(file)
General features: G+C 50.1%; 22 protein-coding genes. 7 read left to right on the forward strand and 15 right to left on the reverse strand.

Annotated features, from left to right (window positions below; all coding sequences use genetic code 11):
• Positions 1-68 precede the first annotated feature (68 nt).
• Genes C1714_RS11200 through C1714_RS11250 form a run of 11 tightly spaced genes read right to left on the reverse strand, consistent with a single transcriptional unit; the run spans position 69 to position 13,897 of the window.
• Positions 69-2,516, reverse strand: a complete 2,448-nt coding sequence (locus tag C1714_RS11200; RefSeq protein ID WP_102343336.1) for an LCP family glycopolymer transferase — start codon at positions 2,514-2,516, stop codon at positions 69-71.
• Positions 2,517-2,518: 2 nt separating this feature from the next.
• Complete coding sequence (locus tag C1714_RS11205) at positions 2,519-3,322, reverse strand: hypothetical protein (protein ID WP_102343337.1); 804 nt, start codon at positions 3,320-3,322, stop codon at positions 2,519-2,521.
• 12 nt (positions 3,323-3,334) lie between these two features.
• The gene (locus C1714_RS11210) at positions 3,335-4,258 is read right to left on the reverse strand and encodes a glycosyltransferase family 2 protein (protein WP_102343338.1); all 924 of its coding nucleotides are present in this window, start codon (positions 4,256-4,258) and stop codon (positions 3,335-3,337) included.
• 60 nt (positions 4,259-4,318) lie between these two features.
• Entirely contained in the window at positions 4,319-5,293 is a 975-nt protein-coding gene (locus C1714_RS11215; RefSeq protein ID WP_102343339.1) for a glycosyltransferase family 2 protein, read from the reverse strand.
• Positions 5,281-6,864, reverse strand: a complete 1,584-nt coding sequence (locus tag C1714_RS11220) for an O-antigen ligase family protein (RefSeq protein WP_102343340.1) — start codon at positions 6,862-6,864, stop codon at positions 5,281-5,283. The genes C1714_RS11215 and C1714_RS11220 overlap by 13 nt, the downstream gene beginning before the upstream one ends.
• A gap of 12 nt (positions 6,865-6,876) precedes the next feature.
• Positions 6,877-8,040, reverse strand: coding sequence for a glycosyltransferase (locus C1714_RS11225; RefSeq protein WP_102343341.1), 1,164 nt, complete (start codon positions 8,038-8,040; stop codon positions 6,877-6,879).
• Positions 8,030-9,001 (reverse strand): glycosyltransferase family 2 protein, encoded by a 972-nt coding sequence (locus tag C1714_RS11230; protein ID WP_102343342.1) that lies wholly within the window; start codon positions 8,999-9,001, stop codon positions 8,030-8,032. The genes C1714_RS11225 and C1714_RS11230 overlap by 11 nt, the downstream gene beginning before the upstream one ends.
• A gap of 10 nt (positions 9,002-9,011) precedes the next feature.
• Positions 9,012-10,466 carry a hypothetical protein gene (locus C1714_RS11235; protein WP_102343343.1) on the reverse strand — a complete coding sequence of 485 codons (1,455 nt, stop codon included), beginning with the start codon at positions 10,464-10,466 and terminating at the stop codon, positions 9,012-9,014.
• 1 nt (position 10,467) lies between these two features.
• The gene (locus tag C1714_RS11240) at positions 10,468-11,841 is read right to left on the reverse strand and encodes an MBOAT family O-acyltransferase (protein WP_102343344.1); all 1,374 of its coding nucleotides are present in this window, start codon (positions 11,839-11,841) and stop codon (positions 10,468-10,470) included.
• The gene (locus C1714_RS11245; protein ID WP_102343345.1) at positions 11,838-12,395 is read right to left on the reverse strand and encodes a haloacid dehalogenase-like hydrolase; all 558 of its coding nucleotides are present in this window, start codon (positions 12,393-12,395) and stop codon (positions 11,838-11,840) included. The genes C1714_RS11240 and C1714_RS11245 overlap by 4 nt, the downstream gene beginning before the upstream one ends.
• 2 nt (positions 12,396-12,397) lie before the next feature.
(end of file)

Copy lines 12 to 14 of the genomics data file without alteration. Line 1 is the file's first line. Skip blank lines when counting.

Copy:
• Positions 5,281-6,864, reverse strand: a complete 1,584-nt coding sequence (locus tag C1714_RS11220) for an O-antigen ligase family protein (RefSeq protein WP_102343340.1) — start codon at positions 6,862-6,864, stop codon at positions 5,281-5,283. The genes C1714_RS11215 and C1714_RS11220 overlap by 13 nt, the downstream gene beginning before the upstream one ends.
• A gap of 12 nt (positions 6,865-6,876) precedes the next feature.
• Positions 6,877-8,040, reverse strand: coding sequence for a glycosyltransferase (locus C1714_RS11225; RefSeq protein WP_102343341.1), 1,164 nt, complete (start codon positions 8,038-8,040; stop codon positions 6,877-6,879).